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128
The Life of
 

III. ii. 6. plain-song. A simple melody without variations.

III. ii. 65. the mines is not. It is hardly necessary to point out the many irregularities in Captain Fluellen's use of singulars and plurals. He takes similar liberties with actives and passives and with the verbs 'to be' and 'to have.' In his speeches, as in those of the Scotch and Irish officers, dialect peculiarities are not explained unless they present unusual difficulties.

III. ii. 136-139. Of my . . . nation. Macmorris, who is of an excitable Celtic temperament, is quick to resent a fancied sneer at his country.

III. v. 7. scions. This word originally denoted small twigs cut from one tree and grafted upon another. The Dauphin is referring, of course, to the Norman extraction of the English.

III. v. 12. but. Grammatically the oath, 'Mort de ma vie,' governs this word. 'If these Englishmen march along uncontested, death take me if I do not sell my dukedom.'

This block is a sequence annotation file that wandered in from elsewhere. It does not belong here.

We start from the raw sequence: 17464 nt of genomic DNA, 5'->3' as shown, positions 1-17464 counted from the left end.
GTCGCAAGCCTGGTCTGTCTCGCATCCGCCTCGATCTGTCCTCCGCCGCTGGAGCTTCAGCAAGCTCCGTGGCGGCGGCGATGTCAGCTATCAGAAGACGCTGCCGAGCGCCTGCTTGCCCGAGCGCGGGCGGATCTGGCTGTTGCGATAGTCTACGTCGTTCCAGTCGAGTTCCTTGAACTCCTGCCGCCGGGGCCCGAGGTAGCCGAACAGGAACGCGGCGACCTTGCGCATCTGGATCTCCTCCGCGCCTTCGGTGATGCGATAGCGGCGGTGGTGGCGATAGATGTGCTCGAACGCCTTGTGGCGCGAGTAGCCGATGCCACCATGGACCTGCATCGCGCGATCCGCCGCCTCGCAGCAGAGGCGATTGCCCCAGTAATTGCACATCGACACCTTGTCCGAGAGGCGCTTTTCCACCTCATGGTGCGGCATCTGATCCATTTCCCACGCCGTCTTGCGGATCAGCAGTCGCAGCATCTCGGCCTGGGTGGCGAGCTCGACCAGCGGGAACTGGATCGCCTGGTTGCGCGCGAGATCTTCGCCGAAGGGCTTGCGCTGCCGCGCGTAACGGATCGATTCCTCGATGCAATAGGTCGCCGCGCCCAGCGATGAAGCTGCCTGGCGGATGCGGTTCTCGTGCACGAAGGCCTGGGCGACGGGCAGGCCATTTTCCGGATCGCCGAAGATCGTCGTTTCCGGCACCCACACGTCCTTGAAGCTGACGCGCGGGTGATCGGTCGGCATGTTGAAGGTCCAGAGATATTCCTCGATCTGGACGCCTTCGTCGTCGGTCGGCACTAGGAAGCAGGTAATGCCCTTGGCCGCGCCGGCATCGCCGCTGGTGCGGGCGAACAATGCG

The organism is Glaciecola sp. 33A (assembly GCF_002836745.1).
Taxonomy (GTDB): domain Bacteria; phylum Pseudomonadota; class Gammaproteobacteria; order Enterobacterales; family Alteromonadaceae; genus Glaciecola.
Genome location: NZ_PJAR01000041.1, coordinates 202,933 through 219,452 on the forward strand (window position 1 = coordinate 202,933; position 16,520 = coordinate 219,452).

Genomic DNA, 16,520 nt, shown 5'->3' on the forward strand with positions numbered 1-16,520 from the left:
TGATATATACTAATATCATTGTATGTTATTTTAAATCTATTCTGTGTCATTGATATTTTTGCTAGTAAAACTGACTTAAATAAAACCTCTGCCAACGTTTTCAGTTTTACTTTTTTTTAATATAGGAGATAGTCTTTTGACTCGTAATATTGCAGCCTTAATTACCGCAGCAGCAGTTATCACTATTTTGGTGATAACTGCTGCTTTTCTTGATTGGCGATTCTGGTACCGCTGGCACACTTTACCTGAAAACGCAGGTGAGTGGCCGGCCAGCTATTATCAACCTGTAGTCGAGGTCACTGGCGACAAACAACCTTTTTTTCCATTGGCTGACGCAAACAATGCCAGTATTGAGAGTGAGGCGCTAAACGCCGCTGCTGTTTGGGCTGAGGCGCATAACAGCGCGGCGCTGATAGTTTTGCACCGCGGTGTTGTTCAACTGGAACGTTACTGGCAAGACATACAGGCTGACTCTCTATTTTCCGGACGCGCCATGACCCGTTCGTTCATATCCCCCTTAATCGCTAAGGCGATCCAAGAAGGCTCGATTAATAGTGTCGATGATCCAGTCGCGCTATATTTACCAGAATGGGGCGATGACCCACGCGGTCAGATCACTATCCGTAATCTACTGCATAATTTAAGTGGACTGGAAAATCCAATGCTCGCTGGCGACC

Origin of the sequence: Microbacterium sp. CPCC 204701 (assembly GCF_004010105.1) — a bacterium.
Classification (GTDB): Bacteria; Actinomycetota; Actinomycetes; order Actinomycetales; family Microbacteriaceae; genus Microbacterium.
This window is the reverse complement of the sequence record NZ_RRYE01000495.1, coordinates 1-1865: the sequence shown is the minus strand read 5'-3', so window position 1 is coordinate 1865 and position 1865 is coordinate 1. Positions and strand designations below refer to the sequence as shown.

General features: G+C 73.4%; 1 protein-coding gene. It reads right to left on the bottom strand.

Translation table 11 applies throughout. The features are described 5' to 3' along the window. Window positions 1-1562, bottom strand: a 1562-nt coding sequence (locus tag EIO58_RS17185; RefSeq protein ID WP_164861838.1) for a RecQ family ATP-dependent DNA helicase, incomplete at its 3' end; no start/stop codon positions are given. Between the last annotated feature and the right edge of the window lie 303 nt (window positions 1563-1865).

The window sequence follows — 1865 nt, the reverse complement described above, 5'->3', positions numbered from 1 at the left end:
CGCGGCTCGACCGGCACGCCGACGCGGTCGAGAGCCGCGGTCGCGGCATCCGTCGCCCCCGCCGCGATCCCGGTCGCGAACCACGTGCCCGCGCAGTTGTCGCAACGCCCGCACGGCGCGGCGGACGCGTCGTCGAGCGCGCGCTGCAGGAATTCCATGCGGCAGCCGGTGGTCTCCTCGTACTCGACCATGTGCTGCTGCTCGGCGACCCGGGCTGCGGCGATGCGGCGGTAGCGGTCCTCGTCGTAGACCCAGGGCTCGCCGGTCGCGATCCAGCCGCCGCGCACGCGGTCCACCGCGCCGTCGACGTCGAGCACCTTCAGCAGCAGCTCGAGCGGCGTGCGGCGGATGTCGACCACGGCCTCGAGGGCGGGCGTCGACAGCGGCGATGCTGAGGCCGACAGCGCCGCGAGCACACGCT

III. v. 36. Montjoy. Not a name, but a title, borne by the chief heralds of France through many centuries. It is probable, however, that Shakespeare himself supposed that it was a name. Cf. III. vi. 150.

III. vi. S. d. English and Welch. The use of these words as synonyms for the names of Gower and Fluellen emphasizes Shakespeare's intention of representing national types in these captains.

III. vi. 13. aunchient lieutenant. Fluellen, with characteristic redundancy, gives Pistol two different titles.

III. vi. 42. pax. Perhaps this is a mistake for 'pyx,' the box containing the Host or consecrated wafer of the Mass. To steal a pyx would be a very serious sacrilege, and we know that on this expedition King Henry ordered a man hanged for such a theft. The pax, on the other hand, was a less sacred object—